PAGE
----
Over the last 12 years, Oakes & Fosher has tried and won more FINRA arbitration cases on behalf of individual investors than any other law firm in the country.

*Past results do not guarantee a similar outcome. The choice of a lawyer is an important decision and should not be based alone on prior results.

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Oakes & Fosher is presently investigating the alleged misconduct of former securities broker William D. Nelson. According to his publicly available FINRA BrokerCheck report, William D. Nelson has been the subject of multiple customer complaints.

William D. Nelson was a New York based securities broker. He worked in the securities industry for eighteen years. During his career, he was registered with twelve different securities firms. He is no longer working as a registered securities broker in any fashion.

His Registrations

  • Century City Securities (1997)
  • Meyers Pollack Robins, Inc. (1997)
  • Global Equities Group (1997-1998)
  • Three Arrows Capital Corp. (1998)
  • Barron Chase Securities (1998-1999)
  • Win Capital Corp. (1999)
  • LH Ross & Company (1999-2000)
  • Preston Langley Asset Management (2000-2001)
  • Parker Financial Corp. (2001)
  • Valley Forge Securities (2001)
  • Bishop, Rosen & Co. (2002-2004)
  • Meyers Associates (2004-2016)

The Allegations

  • In April 2007, a customer alleged that unauthorized trading executed by William D. Nelson in his account resulted in significant losses. This case was settled for $50,000.
  • In July 2012, a customer alleged that William D. Nelson executed unauthorized transactions, charged them excessive commissions, recommended unsuitable investments, engaged in a fraudulent use of margin, and failed to follow instructions. This case was settled for $20,000.
  • In November 2013, a customer alleged that William D. Nelson churned his account and made unsuitable recommendations. This case was not settled, but rather went to arbitration where claimant was awarded $175,000 in damages.
  • In December 2015, William D. Nelson was sanctioned by the Montana Commissioner of Securities. The allegations being excessive trading in three Montana resident accounts. Due to his alleged actions, he was ordered to pay a $5,000 fine and pay approximately $30,000 in restitution to his customers.
  • In July 2016, a customer alleged that William D. Nelson churned their account, recklessly traded their account, recommended unsuitable investments, executed unauthorized trades, excessively traded their account, engaged in fraud, handled their account negligently, made material misrepresentations, engaged in a fraudulent use of margin, failed to follow instructions, engaged in manipulative sales practices, engaged in aggressive sales practices, engaged in deceptive sales practices, violated FINRA’s “know your customer” rule, failed to disclose material facts, and engaged in financial elder abuse.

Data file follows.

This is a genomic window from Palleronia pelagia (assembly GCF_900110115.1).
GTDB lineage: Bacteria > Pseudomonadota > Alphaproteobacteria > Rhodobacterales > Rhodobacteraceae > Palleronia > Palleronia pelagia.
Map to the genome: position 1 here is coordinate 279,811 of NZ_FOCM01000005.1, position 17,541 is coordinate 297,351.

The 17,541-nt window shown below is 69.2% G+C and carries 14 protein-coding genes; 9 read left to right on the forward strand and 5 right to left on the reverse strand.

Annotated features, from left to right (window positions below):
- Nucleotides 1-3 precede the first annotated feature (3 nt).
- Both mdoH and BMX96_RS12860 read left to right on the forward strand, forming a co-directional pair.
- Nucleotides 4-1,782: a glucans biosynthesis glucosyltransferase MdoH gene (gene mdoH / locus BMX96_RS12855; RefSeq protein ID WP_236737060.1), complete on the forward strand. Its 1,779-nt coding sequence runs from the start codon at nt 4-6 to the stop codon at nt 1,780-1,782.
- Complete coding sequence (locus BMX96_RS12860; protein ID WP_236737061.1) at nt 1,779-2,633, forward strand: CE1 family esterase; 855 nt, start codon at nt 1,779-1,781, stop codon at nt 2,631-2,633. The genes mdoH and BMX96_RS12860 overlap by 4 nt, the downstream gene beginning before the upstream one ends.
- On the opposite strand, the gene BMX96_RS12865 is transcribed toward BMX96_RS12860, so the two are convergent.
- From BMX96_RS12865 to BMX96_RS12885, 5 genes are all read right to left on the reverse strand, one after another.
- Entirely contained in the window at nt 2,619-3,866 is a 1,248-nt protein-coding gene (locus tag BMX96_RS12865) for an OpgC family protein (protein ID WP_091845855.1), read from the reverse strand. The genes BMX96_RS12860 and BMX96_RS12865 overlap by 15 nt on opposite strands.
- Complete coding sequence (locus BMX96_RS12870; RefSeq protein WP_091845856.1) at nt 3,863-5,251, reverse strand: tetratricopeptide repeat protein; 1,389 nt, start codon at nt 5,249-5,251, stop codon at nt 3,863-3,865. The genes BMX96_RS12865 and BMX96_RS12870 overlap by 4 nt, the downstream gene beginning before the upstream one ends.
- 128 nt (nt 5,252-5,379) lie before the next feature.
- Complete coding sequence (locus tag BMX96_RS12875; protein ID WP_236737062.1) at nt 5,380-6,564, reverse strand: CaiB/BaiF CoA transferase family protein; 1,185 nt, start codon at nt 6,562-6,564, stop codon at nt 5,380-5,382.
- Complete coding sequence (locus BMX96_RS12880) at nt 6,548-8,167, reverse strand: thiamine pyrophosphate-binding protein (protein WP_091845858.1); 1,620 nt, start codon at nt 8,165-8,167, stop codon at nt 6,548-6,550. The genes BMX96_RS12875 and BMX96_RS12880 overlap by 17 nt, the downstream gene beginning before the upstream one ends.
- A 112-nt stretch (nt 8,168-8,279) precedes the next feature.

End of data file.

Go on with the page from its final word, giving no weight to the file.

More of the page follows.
• In June 2018, William D. Nelson was sanctioned by FINRA. The findings in this matter state that he was under investigation for allegations that he took part in unsuitable and excessive trading in a customer’s account. William D. Nelson allegedly did not cooperate with the investigation as the findings state that he refused to appear to provide on-the-record testimony during the investigation. Due to the alleged actions, William D. Nelson was barred by FINRA from acting as a securities broker in any fashion.

Excessive Trading

One allegation levied against William D. Nelson that stands out is that of excessive trading. This is a trading practice that many securities brokers still take part in. This is despite how truly harmful it actually is to investors. When a securities broker trades a customer’s account excessively, it can cause them to incur substantial fees and trading losses. Yet, many less than scrupulous securities brokers still trade in this fashion because their customers’ losses can often result in their gain. When securities brokers execute trades, they receive a percentage of the principal investment as a commission. Many brokers trade their customers’ accounts excessively with the express purpose of increasing their commissions. This process is also known as churning.

Oakes & Fosher Can Help

Many investors are unaware of the legal recourse available to them after losing money due to securities broker fraud and/or negligence. The truth is that investors who have lost money in this fashion may actually be entitled to damages. Oakes & Fosher dedicates its entire legal practice to helping investors across the nation. If you, or someone you know, have lost money investing with William D. Nelson, please contact Oakes & Fosher for a free and private consultation. We work on a contingency basis, which means there are no fees charged unless we collect for you.